New services to support open research

Today Springer Nature is introducing a new service intended to help researchers more easily share data and other files generated during their research.

Researchers tell us they are motivated to share data to progress research, to receive more credit and visibility for their work and to comply with funder policies. But researchers also tell us that they sometimes lack the time, resources, or technical knowledge of where or how to share research data. Publishers have an important role in increasing these motivations, and overcoming these barriers, to make research data more accessible.

To enable Springer Nature authors and journals to follow good practice in sharing and archiving of research data, we’re developing a range of Data Support Services and from today are piloting an optional data deposition and curation service.

This service builds on our Research Data Support helpdesk, launched in July 2016, and will further help authors comply with funder policies, prepare their data for deposition in a repository and enhance their peer-reviewed publications. The service provides secure and private submission of data files, data curation and publisher-managed release of datasets. Authors will make their data openly available, under either a Creative Commons attribution license (CC BY) or the CC0 public domain waiver. The service is run by professional Research Data Editors and provided by Springer Nature in partnership with figshare.

The Data Support Service is being initially piloted as an offering to authors submitting manuscripts to six BMC journals: BMC Biology, BMC Research Notes, BMC Neuroscience, BMC Plant Biology, BMC Evolutionary Biology and BMC Genomics. The service will be offered free of charge during the first phase of the pilot so that we can refine it based on authors’ feedback to ensure it is valuable to them.

Use of this service is optional and authors are free to deposit data themselves in any relevant repository independently of this service. The service begins with an enquiry tool to help researchers decide whether they would benefit from the service. If the service is not relevant to them, advice is provided about alternatives, for example if a community specific or gated repository is more appropriate.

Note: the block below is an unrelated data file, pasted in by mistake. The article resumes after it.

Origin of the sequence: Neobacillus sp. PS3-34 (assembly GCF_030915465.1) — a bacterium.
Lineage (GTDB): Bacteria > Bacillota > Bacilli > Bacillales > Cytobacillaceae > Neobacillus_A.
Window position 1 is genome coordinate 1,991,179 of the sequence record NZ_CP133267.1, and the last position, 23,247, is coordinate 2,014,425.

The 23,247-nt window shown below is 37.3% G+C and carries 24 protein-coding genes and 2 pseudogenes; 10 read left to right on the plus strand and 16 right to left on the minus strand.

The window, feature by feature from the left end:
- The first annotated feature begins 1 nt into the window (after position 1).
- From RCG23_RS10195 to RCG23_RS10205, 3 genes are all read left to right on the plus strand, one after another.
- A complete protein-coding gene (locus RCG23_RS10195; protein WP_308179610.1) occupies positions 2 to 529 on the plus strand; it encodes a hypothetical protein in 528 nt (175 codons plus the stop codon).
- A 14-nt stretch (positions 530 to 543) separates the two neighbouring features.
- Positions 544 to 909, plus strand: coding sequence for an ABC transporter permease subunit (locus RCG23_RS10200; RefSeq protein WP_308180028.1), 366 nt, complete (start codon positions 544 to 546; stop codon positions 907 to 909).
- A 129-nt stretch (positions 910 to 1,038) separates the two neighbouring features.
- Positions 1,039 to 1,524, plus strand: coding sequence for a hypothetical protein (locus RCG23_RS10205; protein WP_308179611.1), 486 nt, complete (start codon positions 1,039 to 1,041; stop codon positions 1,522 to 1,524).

For about half of researchers, who do not have a discipline specific data repository, the service can provide an easier, more integrated option for sharing data in a repository linked to their research articles. The service is intended for data files that are too large or not appropriate to be uploaded as supplementary materials (additional files), since at BMC and SpringerOpen journals we already automatically deposit these in figshare for authors.

We’ve worked with figshare to build a customised data submission portal that reduces the amount of information authors must complete to share data supporting their publication — although we will refine and improve the portal in response to feedback during the pilot. Research Data Editors will carry out checks on the metadata and file integrity before publication, and advise authors on how best to link the files to their articles and coordinate publication of their data.

Figure 1: Upload file(s) to Data Support Services



Figure 2: Complete form and submit


We anticipate researchers who use the service will:

  • More easily comply with data policies of funding agencies and institutions
  • Contribute to more rapid scientific progress and increased reproducibility
  • Promote citation and reuse of their data
  • Save time and effort needed to deposit and curate data and link data to publications
  • Enhance and increase visibility of their peer reviewed publications
  • Be able to share a wider variety of their research data files in conjunction with their articles

We envisage this service also benefiting research funders and institutions, particularly those with research data policies. It will provide consistent, sustainable approaches to data sharing and linking to publications that are compatible with established research data management practices.

Examples of content enhanced with our Data Support Services are already available, linked to publications in Malaria Journal. The journal published an article collection on 25th April – World Malaria Day – about ACTWatch, which provides a comprehensive view of anti-malarial drug markets across several countries. The article collection is supported by 10 curated datasets totalling more than 1GB of data and documentation that are now discoverable and linked to their associated articles.

More information on Springer Nature Data Support Services is here. If you are interested in using our Data Support Services and are not submitting to one of our pilot journals, or have questions or feedback please contact the Research Data team.

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